Good morning. This is Ian Hoyer with the Gallatin National Forest Avalanche Forecast on Saturday, December 17th at 7:00 a.m. This information is sponsored by Grizzly Outfitters and Montana State Parks. This forecast does not apply to operating ski areas.
Please consider donating to the Friends of GNFAC Annual Fundraiser.
Two inches of new snow fell near Big Sky overnight, while the rest of the area stayed dry. Temperatures this morning are in the single digits and teens. Winds this morning are 15-20 mph out of the southwest and west (25 mph with gusts of 45 mph in the Bridger Range). Winds will increase this morning, especially north of Big Sky, blowing 25-35 mph with stronger gusts. Temperatures will rise into the teens and low 20s F under partly sunny skies. Light snowfall is expected to begin tomorrow night.
Newly formed and thickening wind drifts will easily avalanche today under the weight of a skier or rider. Yesterday, a skier triggered an avalanche that broke 2-4 ft deep and 150 ft wide in wind drifted snow on Saddle Peak (details and photo). Thankfully, while he was caught and carried 500 vertical ft he wasn’t buried or otherwise injured. Today is the sort of day that catches people off guard - there isn’t any new snow, but increasing winds are drifting the plentiful soft snow at the surface into fresh drifts. Wind drifts will avalanche today on steep slopes. Avoid these steep, wind drifted slopes.
Avalanches can also break on weak layers deeper in the snowpack (Buck Ridge video, Mt Ellis video). Imagine if that avalanche on Saddle Peak had broken down into the weak layers that we know are there because Alex found them last weekend on the Football Field (video). It would have been several feet deeper and likely much wider and even more powerful. Dig to look for these layers before getting on any steep slope.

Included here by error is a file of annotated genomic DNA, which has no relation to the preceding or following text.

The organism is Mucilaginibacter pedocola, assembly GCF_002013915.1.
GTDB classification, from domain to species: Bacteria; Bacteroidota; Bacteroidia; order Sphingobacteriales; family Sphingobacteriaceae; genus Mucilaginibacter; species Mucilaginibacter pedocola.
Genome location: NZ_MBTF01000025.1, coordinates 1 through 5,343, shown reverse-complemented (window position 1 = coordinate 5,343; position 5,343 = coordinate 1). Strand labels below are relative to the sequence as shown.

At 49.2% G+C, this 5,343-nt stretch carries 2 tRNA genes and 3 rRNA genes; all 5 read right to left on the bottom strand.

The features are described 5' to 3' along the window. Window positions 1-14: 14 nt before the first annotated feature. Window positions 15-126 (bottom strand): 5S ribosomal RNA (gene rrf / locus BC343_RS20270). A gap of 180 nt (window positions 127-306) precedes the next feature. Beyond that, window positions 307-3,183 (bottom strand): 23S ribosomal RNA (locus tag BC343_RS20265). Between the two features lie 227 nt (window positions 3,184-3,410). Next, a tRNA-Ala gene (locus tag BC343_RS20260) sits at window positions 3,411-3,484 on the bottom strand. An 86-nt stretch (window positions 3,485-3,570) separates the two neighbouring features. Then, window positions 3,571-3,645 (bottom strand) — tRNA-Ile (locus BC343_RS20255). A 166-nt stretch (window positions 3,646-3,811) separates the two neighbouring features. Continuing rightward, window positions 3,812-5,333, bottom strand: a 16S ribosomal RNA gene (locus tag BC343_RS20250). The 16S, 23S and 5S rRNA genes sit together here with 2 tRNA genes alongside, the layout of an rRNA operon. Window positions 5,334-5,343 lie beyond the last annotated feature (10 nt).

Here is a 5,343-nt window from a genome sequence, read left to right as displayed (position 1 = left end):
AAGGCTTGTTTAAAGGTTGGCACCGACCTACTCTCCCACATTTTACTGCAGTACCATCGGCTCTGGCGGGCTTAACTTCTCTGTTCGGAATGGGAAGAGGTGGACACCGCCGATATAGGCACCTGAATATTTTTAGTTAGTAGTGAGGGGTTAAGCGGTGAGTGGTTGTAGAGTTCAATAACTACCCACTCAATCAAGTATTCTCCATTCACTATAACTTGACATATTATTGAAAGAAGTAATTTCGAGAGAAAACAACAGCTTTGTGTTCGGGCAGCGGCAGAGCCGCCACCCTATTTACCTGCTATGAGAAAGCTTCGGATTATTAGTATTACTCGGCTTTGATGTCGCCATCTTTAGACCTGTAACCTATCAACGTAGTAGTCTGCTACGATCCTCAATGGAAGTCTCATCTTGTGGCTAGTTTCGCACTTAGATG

With increasing wind drifting today, human triggered avalanches are likely on wind-loaded slopes and the avalanche danger is CONSIDERABLE. The danger is MODERATE on all other slopes.
Avalanches breaking on the widespread weak layers buried 2-4 ft deep are our primary concern today. Without loading, these slides are slowly becoming less likely, but if they break, they’ll be large and powerful. Natural avalanches earlier this week near Cooke City show that these weak layers can’t yet be discounted (details). Terrain selection remains the best way to minimize your chance of triggering a large avalanche - by staying off of and out from under slopes steeper than 30 degrees (observation from an avalanche triggered from below last week). If you are going to ride steep slopes, dig to assess the weak layers first. Avalanches remain possible and the danger is rated MODERATE.
If you get out, please share avalanche, snowpack or weather observations via our website, email (firstname.lastname@example.org), phone (406-587-6984), or Instagram (#gnfacobs).
Avalanches breaking on the weak layers buried 2-4 ft deep are our primary concern today. Without loading, these slides are slowly becoming less likely, but if they break, they’ll be large and powerful. Terrain selection remains the best way to minimize your chance of triggering a large avalanche - by staying off of and out from under slopes steeper than 30 degrees. If you are going to ride steep slopes, dig to assess the weak layers first.
Upcoming Avalanche Education and Events
Our education calendar is full of awareness lectures and field courses. Check it out: Events and Education Calendar.
TODAY! Saturday, December 17, 10 a.m., Avalanche Awareness - Winter Wonderland at Montana Science Center. More information HERE.
Monday, December 19, 5:30 p.m., Women in the Backcountry at MAP Brewing. Free.
Every Saturday, 10 a.m - 2:00 p.m. Avalanche Rescue Training, drop in for any amount of time. Round Lake Warming Hut, Cooke City. Free.
Send us your observations. They do not have to be fancy, just a few sentences. Did you see any avalanches? How much new snow? Is the wind blowing and drifting snow? Pictures, snowpits and stability test scores are also welcome, but not necessary. You can help us fill in the gaps of our field work.